Another method is to spray cat-safe citrus scents around the door. Cats have very sensitive noses, and citrus is so strong for cats that it usually makes a good repellant.
Environmental factors like aluminum foil, tape, or citrus scents should be reapplied consistently until your cat stops opening doors altogether. Then, you should be able to remove these items.
Finally, one way you can encourage your cat to stop opening doors is to provide enrichment and attention. If your cat is opening doors because it needs more stimulation, or because it misses you, then the best way to solve the problem is to start at its root cause.
Consider getting a cat tree, or even some wall-mounted shelves for your cat to climb on. Instead of keeping every cat toy out and in reach of your cat at all times, divide your cat’s toys in half and cycle them out every few weeks. This will keep things exciting for your cat, and prevent it from becoming bored with its toys.
You should also make sure to provide your cat with attention and playtime for at least thirty minutes every day. Overall, this can help your cat feel more satisfied with its life, and it will be less likely to open doors.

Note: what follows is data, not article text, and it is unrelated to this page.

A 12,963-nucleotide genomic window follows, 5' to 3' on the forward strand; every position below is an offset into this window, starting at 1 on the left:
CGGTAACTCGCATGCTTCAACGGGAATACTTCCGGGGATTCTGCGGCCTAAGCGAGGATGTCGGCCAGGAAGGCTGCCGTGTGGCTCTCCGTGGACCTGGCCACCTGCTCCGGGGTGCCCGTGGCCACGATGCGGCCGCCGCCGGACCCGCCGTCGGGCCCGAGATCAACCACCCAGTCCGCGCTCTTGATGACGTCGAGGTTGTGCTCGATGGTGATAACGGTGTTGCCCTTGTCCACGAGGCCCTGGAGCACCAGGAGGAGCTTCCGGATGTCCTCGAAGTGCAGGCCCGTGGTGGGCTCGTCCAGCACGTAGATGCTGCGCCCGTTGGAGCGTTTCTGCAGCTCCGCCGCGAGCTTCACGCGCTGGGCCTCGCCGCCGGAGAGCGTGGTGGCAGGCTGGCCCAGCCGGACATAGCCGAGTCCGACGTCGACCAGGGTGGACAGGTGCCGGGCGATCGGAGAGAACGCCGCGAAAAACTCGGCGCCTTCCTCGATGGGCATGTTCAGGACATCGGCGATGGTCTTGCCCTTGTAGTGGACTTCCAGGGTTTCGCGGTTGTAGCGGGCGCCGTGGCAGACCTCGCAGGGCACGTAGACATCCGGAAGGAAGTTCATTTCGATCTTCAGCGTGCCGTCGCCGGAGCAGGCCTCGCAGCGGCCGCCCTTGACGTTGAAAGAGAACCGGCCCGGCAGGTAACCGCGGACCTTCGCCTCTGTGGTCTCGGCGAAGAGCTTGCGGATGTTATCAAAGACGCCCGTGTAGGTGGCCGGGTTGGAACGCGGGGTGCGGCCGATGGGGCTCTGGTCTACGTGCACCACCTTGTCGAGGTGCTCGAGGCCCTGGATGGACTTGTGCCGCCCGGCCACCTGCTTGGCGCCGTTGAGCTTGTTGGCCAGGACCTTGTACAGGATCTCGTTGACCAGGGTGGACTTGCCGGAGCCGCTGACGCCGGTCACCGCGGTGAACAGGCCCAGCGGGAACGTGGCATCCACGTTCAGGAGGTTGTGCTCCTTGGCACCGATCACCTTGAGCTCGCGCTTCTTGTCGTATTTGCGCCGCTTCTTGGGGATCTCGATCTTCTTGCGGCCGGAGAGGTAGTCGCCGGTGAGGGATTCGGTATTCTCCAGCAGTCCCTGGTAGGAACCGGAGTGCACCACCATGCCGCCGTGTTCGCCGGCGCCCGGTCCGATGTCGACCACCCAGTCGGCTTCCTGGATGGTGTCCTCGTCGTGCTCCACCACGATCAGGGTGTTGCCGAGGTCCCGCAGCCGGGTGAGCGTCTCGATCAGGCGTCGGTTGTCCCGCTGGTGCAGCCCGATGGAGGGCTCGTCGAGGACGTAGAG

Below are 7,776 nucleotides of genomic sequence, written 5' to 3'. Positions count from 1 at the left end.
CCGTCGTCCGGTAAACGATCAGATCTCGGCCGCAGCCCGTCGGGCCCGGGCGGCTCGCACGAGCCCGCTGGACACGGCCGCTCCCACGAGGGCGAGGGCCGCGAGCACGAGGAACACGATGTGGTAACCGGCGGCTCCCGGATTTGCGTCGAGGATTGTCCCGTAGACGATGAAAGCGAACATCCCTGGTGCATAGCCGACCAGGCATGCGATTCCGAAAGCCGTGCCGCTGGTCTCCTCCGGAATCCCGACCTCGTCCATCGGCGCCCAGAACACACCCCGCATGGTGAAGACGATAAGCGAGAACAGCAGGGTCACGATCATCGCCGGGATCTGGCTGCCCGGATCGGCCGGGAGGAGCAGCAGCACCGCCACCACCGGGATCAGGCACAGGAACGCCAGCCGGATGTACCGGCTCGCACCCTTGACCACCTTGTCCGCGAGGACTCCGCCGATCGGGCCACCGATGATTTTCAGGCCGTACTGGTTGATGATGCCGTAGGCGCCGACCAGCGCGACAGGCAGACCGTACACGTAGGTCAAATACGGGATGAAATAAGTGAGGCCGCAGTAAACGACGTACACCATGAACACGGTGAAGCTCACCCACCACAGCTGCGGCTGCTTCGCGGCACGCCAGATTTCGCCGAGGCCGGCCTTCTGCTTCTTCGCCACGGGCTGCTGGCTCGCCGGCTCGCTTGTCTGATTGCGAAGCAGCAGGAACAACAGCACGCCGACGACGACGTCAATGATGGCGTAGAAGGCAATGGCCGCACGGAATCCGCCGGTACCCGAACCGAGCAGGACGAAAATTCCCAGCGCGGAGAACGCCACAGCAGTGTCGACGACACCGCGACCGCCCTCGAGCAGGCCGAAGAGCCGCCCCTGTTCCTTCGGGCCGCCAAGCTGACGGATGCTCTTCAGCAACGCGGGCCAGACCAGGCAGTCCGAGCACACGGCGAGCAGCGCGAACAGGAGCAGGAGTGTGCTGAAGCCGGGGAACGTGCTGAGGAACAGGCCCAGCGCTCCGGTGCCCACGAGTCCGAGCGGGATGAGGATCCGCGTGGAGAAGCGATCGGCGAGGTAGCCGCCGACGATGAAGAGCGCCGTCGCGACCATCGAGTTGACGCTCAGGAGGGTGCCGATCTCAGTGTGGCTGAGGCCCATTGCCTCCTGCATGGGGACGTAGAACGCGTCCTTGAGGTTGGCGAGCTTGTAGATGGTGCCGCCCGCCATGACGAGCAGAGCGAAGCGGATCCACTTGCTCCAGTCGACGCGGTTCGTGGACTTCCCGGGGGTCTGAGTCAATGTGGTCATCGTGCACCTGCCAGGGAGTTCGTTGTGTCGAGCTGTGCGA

Can You Train Your Cat To Open Doors?
Most people find it annoying when their cat learns to open doors, but for some owners, this skill might actually be convenient. This can increase your cat’s independence and can make for some pretty cute videos. While it’s not possible to train every cat how to open doors, it’s always worth a shot!
Positive reinforcement is essential when it comes to training cats. Whenever your cat does something good, like touch the doorknob, make sure to give it a few treats and some pets. However, keep in mind that the following training method only works for doors with lever handles, as it’s not really possible to teach a cat how to open round door knobs.
Place a treat or two on top of the door handle. Your cat should paw at it, which will open the door. Do this several times, then switch to standing behind the closed door while rattling food or your cat’s favorite toy. It should figure out how to open the door so it can get to its treat!
Cats are super intelligent, and the smartest of felines can even use their wits to open doors! While this may seem cute at first, however, it can actually be a huge inconvenience, or even a danger to your cat. By providing negative reinforcement, like making loud noises or putting repellants near door handles, you should be able to train your cat to stop opening doors.
Bradshaw, J. W. (2012). The behaviour of the domestic cat. Cabi.
Goulet, S., Doré, F. Y., & Rousseau, R. (1994). Object permanence and working memory in cats (Felis catus). Journal of Experimental Psychology: Animal Behavior Processes, 20(4), 347. https://doi.org/10.1037/0097-7403.20.4.347
Thorndike, E. L. (1898). Animal intelligence: An experimental study of the associative processes in animals. The Psychological Review: Monograph Supplements, 2(4), i. https://doi.org/10.1037/h0092987